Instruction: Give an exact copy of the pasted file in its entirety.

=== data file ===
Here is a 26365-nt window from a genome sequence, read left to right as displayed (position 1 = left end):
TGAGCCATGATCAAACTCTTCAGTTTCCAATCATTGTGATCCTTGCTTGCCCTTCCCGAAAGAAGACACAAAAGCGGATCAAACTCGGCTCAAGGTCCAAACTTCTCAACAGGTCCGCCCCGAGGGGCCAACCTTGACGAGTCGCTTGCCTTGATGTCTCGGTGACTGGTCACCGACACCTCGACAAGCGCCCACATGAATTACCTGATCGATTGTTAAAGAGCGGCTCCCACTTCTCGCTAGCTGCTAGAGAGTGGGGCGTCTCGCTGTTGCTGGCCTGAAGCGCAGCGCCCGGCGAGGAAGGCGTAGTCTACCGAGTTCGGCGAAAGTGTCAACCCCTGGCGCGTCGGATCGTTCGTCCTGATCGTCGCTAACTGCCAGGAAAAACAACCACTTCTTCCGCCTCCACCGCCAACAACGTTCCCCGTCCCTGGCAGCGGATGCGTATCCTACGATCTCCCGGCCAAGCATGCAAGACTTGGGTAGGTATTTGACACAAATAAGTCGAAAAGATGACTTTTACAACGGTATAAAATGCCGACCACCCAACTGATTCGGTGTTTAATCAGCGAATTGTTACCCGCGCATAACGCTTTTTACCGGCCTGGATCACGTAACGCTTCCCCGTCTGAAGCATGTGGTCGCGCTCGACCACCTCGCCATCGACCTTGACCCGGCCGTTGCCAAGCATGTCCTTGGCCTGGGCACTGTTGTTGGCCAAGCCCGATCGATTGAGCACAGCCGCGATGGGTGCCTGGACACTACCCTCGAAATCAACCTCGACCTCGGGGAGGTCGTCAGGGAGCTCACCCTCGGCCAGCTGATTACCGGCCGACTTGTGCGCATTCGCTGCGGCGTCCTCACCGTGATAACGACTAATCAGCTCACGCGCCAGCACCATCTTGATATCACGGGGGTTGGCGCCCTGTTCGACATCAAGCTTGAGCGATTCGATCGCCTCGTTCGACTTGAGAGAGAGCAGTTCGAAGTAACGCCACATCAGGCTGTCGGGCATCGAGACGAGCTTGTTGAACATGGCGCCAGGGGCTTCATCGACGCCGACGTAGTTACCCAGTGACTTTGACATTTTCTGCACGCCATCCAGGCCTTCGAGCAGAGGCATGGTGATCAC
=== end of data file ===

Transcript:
Here is a 26365-nt window from a genome sequence, read left to right as displayed (position 1 = left end):
TGAGCCATGATCAAACTCTTCAGTTTCCAATCATTGTGATCCTTGCTTGCCCTTCCCGAAAGAAGACACAAAAGCGGATCAAACTCGGCTCAAGGTCCAAACTTCTCAACAGGTCCGCCCCGAGGGGCCAACCTTGACGAGTCGCTTGCCTTGATGTCTCGGTGACTGGTCACCGACACCTCGACAAGCGCCCACATGAATTACCTGATCGATTGTTAAAGAGCGGCTCCCACTTCTCGCTAGCTGCTAGAGAGTGGGGCGTCTCGCTGTTGCTGGCCTGAAGCGCAGCGCCCGGCGAGGAAGGCGTAGTCTACCGAGTTCGGCGAAAGTGTCAACCCCTGGCGCGTCGGATCGTTCGTCCTGATCGTCGCTAACTGCCAGGAAAAACAACCACTTCTTCCGCCTCCACCGCCAACAACGTTCCCCGTCCCTGGCAGCGGATGCGTATCCTACGATCTCCCGGCCAAGCATGCAAGACTTGGGTAGGTATTTGACACAAATAAGTCGAAAAGATGACTTTTACAACGGTATAAAATGCCGACCACCCAACTGATTCGGTGTTTAATCAGCGAATTGTTACCCGCGCATAACGCTTTTTACCGGCCTGGATCACGTAACGCTTCCCCGTCTGAAGCATGTGGTCGCGCTCGACCACCTCGCCATCGACCTTGACCCGGCCGTTGCCAAGCATGTCCTTGGCCTGGGCACTGTTGTTGGCCAAGCCCGATCGATTGAGCACAGCCGCGATGGGTGCCTGGACACTACCCTCGAAATCAACCTCGACCTCGGGGAGGTCGTCAGGGAGCTCACCCTCGGCCAGCTGATTACCGGCCGACTTGTGCGCATTCGCTGCGGCGTCCTCACCGTGATAACGACTAATCAGCTCACGCGCCAGCACCATCTTGATATCACGGGGGTTGGCGCCCTGTTCGACATCAAGCTTGAGCGATTCGATCGCCTCGTTCGACTTGAGAGAGAGCAGTTCGAAGTAACGCCACATCAGGCTGTCGGGCATCGAGACGAGCTTGTTGAACATGGCGCCAGGGGCTTCATCGACGCCGACGTAGTTACCCAGTGACTTTGACATTTTCTGCACGCCATCCAGGCCTTCGAGCAGAGGCATGGTGATCAC